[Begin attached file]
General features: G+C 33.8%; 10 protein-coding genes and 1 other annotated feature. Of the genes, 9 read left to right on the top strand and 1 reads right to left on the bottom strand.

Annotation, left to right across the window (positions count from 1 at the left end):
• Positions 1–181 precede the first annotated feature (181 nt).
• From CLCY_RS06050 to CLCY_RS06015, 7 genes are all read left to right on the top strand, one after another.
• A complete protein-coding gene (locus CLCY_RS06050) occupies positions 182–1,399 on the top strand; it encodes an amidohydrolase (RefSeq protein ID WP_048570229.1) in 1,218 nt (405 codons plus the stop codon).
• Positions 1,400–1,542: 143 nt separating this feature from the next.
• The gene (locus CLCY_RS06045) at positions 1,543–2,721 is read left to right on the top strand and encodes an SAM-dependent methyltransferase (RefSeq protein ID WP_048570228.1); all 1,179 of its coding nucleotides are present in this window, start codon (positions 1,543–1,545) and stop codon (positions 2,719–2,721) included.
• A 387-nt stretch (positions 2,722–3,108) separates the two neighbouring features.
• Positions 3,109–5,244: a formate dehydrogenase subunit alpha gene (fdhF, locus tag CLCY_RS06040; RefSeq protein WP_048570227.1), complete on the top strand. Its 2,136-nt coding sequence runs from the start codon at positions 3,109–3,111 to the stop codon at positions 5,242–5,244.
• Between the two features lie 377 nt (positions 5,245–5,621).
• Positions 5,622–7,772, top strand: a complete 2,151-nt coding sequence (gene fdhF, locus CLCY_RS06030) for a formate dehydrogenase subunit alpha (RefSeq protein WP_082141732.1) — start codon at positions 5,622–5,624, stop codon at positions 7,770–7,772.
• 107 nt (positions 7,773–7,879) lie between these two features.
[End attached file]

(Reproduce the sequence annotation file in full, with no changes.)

General features: G+C 33.8%; 10 protein-coding genes and 1 other annotated feature. Of the genes, 9 read left to right on the top strand and 1 reads right to left on the bottom strand.

Annotation, left to right across the window (positions count from 1 at the left end):
• Positions 1–181 precede the first annotated feature (181 nt).
• From CLCY_RS06050 to CLCY_RS06015, 7 genes are all read left to right on the top strand, one after another.
• A complete protein-coding gene (locus CLCY_RS06050) occupies positions 182–1,399 on the top strand; it encodes an amidohydrolase (RefSeq protein ID WP_048570229.1) in 1,218 nt (405 codons plus the stop codon).
• Positions 1,400–1,542: 143 nt separating this feature from the next.
• The gene (locus CLCY_RS06045) at positions 1,543–2,721 is read left to right on the top strand and encodes an SAM-dependent methyltransferase (RefSeq protein ID WP_048570228.1); all 1,179 of its coding nucleotides are present in this window, start codon (positions 1,543–1,545) and stop codon (positions 2,719–2,721) included.
• A 387-nt stretch (positions 2,722–3,108) separates the two neighbouring features.
• Positions 3,109–5,244: a formate dehydrogenase subunit alpha gene (fdhF, locus tag CLCY_RS06040; RefSeq protein WP_048570227.1), complete on the top strand. Its 2,136-nt coding sequence runs from the start codon at positions 3,109–3,111 to the stop codon at positions 5,242–5,244.
• Between the two features lie 377 nt (positions 5,245–5,621).
• Positions 5,622–7,772, top strand: a complete 2,151-nt coding sequence (gene fdhF, locus CLCY_RS06030) for a formate dehydrogenase subunit alpha (RefSeq protein WP_082141732.1) — start codon at positions 5,622–5,624, stop codon at positions 7,770–7,772.
• 107 nt (positions 7,773–7,879) lie between these two features.